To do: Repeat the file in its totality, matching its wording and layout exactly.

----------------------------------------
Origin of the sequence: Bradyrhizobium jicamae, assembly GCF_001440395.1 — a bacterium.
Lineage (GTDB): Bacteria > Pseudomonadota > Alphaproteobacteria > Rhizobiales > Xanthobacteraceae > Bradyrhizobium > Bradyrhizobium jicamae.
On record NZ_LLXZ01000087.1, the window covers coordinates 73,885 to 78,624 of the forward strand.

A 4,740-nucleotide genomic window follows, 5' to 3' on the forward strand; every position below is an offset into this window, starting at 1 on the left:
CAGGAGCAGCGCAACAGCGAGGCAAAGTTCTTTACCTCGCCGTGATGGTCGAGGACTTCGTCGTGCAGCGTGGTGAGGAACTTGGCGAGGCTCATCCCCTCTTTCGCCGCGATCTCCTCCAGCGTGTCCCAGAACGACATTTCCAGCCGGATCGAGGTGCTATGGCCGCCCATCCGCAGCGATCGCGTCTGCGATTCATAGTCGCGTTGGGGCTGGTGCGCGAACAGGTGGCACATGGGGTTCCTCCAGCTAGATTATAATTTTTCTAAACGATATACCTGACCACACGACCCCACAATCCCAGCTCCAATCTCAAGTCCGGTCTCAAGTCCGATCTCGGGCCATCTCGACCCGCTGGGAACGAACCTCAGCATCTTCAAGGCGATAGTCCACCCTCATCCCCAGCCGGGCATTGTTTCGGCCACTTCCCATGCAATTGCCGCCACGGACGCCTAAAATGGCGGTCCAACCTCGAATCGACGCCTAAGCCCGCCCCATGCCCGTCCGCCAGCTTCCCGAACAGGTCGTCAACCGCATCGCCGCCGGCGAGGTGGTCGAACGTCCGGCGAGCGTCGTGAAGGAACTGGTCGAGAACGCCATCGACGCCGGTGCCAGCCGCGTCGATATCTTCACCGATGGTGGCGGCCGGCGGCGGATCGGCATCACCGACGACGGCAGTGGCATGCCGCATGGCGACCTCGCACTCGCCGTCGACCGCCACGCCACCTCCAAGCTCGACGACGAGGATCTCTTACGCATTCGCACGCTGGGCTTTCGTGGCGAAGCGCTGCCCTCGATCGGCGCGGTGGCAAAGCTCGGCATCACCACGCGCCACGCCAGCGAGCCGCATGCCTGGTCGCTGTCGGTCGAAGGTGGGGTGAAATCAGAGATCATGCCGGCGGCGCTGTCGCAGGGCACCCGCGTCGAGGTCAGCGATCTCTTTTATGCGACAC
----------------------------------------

Origin of the sequence: Bradyrhizobium jicamae, assembly GCF_001440395.1 — a bacterium.
Lineage (GTDB): Bacteria > Pseudomonadota > Alphaproteobacteria > Rhizobiales > Xanthobacteraceae > Bradyrhizobium > Bradyrhizobium jicamae.
On record NZ_LLXZ01000087.1, the window covers coordinates 73,885 to 78,624 of the forward strand.

A 4,740-nucleotide genomic window follows, 5' to 3' on the forward strand; every position below is an offset into this window, starting at 1 on the left:
CAGGAGCAGCGCAACAGCGAGGCAAAGTTCTTTACCTCGCCGTGATGGTCGAGGACTTCGTCGTGCAGCGTGGTGAGGAACTTGGCGAGGCTCATCCCCTCTTTCGCCGCGATCTCCTCCAGCGTGTCCCAGAACGACATTTCCAGCCGGATCGAGGTGCTATGGCCGCCCATCCGCAGCGATCGCGTCTGCGATTCATAGTCGCGTTGGGGCTGGTGCGCGAACAGGTGGCACATGGGGTTCCTCCAGCTAGATTATAATTTTTCTAAACGATATACCTGACCACACGACCCCACAATCCCAGCTCCAATCTCAAGTCCGGTCTCAAGTCCGATCTCGGGCCATCTCGACCCGCTGGGAACGAACCTCAGCATCTTCAAGGCGATAGTCCACCCTCATCCCCAGCCGGGCATTGTTTCGGCCACTTCCCATGCAATTGCCGCCACGGACGCCTAAAATGGCGGTCCAACCTCGAATCGACGCCTAAGCCCGCCCCATGCCCGTCCGCCAGCTTCCCGAACAGGTCGTCAACCGCATCGCCGCCGGCGAGGTGGTCGAACGTCCGGCGAGCGTCGTGAAGGAACTGGTCGAGAACGCCATCGACGCCGGTGCCAGCCGCGTCGATATCTTCACCGATGGTGGCGGCCGGCGGCGGATCGGCATCACCGACGACGGCAGTGGCATGCCGCATGGCGACCTCGCACTCGCCGTCGACCGCCACGCCACCTCCAAGCTCGACGACGAGGATCTCTTACGCATTCGCACGCTGGGCTTTCGTGGCGAAGCGCTGCCCTCGATCGGCGCGGTGGCAAAGCTCGGCATCACCACGCGCCACGCCAGCGAGCCGCATGCCTGGTCGCTGTCGGTCGAAGGTGGGGTGAAATCAGAGATCATGCCGGCGGCGCTGTCGCAGGGCACCCGCGTCGAGGTCAGCGATCTCTTTTATGCGACAC